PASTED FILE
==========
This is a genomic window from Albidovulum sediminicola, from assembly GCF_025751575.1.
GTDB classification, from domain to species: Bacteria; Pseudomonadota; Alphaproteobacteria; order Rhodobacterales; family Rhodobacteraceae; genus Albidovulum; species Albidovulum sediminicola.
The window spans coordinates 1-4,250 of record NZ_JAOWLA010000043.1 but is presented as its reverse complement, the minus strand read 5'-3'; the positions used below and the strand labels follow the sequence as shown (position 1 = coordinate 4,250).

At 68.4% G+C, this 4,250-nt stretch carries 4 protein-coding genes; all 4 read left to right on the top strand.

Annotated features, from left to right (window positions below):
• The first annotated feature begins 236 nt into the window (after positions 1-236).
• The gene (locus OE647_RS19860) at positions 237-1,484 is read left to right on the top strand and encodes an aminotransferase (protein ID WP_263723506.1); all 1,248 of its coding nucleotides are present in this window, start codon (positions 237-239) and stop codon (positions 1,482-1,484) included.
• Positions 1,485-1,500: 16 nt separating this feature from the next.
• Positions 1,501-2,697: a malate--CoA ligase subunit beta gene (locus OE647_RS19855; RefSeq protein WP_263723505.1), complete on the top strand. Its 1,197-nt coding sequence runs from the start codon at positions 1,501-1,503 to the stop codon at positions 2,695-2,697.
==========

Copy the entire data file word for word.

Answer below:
This is a genomic window from Albidovulum sediminicola, from assembly GCF_025751575.1.
GTDB classification, from domain to species: Bacteria; Pseudomonadota; Alphaproteobacteria; order Rhodobacterales; family Rhodobacteraceae; genus Albidovulum; species Albidovulum sediminicola.
The window spans coordinates 1-4,250 of record NZ_JAOWLA010000043.1 but is presented as its reverse complement, the minus strand read 5'-3'; the positions used below and the strand labels follow the sequence as shown (position 1 = coordinate 4,250).

At 68.4% G+C, this 4,250-nt stretch carries 4 protein-coding genes; all 4 read left to right on the top strand.

Annotated features, from left to right (window positions below):
• The first annotated feature begins 236 nt into the window (after positions 1-236).
• The gene (locus OE647_RS19860) at positions 237-1,484 is read left to right on the top strand and encodes an aminotransferase (protein ID WP_263723506.1); all 1,248 of its coding nucleotides are present in this window, start codon (positions 237-239) and stop codon (positions 1,482-1,484) included.
• Positions 1,485-1,500: 16 nt separating this feature from the next.
• Positions 1,501-2,697: a malate--CoA ligase subunit beta gene (locus OE647_RS19855; RefSeq protein WP_263723505.1), complete on the top strand. Its 1,197-nt coding sequence runs from the start codon at positions 1,501-1,503 to the stop codon at positions 2,695-2,697.